From the Rector: Candlemas

The feast of the Presentation of Our Lord always falls 40 days after Christmas when Mary and Joseph brought the infant Jesus to the Temple in Jerusalem as told by the Gospel of St. Luke. Simeon and Anna are overjoyed to greet the Messiah, having waited their whole life for this moment. The Song of Simeon, which we say or sing every night at Evening Prayer, is Simeon's response to having greeted the Christ Child.

At the High Mass on Thursday evening, the choir will sing a setting of Simeon's Song, the Nunc dimittis, as composed by Scott Villard, our bass section leader in the choir. After the candles have been blessed, this canticle is sung as the candles are distributed to the people. Once everyone has their candles, the entire congregation processes throughout the church. It is as if we too are on pilgrimage to meet the Christ entering his temple. The alternate name for this feast, Candlemas, is the result of the blessing of candles at the beginning of the mass. In many places where it is still dark early in the evening, this feast continues the celebration of the Epiphany light that is coming into the world.

An icon of the Presentation of Our Lord

This week you will notice that our weekly Wednesday Evensong is also dedicated to this feast. The Presentation of Our Lord is one of the feasts in our prayer book that has two services of Evening Prayer - one on the eve and one on the day. This is in addition to the readings appointed for Morning Prayer, as well as the mass. Because the Presentation falls on a Thursday this year, we have the chance to celebrate the Eve of the Presentation at our normally scheduled Evensong, as well as enjoying a high mass on the actual day. If you are able, join us for the First Evensong of Candlemas on February 1, and then join us again on February 2 for the High Mass. This day is a high ranking feast. If February 2 falls on a Sunday, this feast replaces the Sunday celebration. Only a few feast days in the prayer book calendar allow for this provision. In the middle of a busy week, I know that this seems like a lot to do. Nevertheless, it is an opportunity that we could not ignore.

The offering at these services has been designated for the Life Foundation. Every year St. Mark's gives money to the Life Foundation for their work with those affected by HIV/AIDS. Please give generously. If you cannot come to the Evensong or the High Mass, you can always bring your donation on Sunday, or you can mail it to the church. Please notate "Life Foundation" on the memo line of your check.

On a personal note, this feast has always been special to me. When I was instituted as your rector several years ago, we used the Candlemas readings at the mass. Would you believe that we are beginning our ninth year together? And even prior to my coming to St. Mark's, when I was ordained a priest, I began a pre-ordination retreat on Candlemas, being ordained on February 5, the feast of Paul Miki and the Martyrs of Japan.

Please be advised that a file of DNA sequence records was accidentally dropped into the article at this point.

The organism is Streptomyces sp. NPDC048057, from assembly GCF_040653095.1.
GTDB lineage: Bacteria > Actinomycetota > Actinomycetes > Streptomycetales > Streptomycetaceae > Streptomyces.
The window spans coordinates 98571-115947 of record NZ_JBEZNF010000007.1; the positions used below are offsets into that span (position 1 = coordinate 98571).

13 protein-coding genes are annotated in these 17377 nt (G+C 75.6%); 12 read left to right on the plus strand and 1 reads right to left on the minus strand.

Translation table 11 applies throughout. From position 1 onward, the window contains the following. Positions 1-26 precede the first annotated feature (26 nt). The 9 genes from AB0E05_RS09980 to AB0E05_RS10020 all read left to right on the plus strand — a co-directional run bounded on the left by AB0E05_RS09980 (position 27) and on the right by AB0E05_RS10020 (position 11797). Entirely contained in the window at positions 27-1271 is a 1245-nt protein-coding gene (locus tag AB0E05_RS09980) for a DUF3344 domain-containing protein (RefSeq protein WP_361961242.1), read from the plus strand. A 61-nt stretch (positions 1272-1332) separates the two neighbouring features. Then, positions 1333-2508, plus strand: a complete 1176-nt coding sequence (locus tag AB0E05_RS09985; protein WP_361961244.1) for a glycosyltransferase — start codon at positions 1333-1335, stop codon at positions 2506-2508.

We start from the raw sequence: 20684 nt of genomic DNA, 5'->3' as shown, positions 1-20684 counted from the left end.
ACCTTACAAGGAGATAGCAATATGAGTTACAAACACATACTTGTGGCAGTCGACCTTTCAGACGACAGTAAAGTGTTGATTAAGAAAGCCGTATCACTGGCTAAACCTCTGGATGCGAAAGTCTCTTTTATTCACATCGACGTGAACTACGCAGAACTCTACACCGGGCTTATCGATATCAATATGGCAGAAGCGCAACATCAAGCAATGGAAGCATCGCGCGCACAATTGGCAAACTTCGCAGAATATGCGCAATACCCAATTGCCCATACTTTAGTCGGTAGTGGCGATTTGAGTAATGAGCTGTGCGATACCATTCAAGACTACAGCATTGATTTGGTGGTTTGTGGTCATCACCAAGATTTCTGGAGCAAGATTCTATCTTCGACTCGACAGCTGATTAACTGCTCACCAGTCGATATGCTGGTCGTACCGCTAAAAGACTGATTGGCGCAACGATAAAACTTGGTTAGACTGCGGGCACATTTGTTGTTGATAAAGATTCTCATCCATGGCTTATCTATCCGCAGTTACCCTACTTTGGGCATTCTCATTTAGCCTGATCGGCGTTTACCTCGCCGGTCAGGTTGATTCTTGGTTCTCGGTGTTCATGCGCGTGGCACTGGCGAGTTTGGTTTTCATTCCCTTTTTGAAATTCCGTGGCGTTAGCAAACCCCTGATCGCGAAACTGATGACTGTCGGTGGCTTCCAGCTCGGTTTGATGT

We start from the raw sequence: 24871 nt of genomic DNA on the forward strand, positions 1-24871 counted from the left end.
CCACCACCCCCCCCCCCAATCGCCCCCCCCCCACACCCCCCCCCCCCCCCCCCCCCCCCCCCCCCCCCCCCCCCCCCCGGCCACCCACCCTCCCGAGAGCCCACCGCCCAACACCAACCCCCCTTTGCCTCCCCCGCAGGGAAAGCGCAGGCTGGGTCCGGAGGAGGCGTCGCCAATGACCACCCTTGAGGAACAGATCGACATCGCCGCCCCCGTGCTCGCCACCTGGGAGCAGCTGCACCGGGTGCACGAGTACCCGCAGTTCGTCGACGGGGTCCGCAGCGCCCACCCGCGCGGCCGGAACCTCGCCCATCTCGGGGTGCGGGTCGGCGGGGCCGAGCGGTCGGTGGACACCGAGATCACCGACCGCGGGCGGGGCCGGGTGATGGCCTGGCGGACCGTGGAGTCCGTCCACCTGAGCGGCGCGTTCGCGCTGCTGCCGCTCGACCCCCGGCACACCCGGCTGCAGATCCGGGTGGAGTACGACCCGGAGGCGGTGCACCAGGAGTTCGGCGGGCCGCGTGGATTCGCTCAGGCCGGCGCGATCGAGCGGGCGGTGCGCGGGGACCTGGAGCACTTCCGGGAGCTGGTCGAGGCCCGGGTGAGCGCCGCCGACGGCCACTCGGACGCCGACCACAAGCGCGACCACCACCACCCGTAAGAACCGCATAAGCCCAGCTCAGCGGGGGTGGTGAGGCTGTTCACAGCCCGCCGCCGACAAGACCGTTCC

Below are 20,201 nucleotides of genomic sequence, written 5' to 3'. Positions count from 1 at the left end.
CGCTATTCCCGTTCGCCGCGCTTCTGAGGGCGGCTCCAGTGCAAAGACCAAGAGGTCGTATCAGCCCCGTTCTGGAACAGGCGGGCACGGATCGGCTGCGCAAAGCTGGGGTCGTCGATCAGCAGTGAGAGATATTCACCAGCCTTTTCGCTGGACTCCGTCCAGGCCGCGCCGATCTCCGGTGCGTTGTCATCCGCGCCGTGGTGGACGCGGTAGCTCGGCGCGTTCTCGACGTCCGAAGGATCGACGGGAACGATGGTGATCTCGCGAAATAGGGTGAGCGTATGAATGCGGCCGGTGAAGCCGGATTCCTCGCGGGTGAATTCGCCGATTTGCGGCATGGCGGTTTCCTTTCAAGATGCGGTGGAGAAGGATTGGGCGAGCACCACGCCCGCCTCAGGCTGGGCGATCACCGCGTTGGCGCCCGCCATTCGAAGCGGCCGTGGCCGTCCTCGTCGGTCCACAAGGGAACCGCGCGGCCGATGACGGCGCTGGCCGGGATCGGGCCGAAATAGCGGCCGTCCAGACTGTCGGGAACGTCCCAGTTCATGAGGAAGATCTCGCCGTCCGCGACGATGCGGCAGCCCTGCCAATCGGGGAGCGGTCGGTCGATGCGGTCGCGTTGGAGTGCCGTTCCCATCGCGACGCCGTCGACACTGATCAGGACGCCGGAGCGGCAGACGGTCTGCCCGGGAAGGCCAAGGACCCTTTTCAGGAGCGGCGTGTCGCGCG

Speaking of February 5, this coming Sunday we will have the St. Blase Blessing of Throats after all three masses using two blessed candles from the Candlemas mass. The Feast of St. Blase is on February 3. The tradition maintains that Blase, also spelled Blaise or Blasius, was an Armenian bishop who saved a child from choking, hence the blessing of throats over time. When you consider the illnesses that often spread among people at this time of the year, a blessing of throats can be quite helpful, not to mention that all humans need their speech blessed due to the vices of gossip and other forms of sinful speech. After the mass come to the BVM Chapel, and kneel if you are able. The priest will then place two candles around your throat, invoking the Blessing of St. Blase.

Finally, with everything going on in our world today, we need to step up our vigilance, honoring that which is good and full of light. More and more I am convinced that the worship we offer is a form of resistance and strength within a world that honors competition, materialism, and consumption. We need the worship of the church more than ever before. Whether it is the quiet services of Morning Prayer throughout the week, or the glorious high masses of Sundays and feast days, such worship forms us to be the people that God desires us to be. Come and be formed by your worship of God, and come and bear witness to the healing that only the Light of Christ can bring.

Father Paul+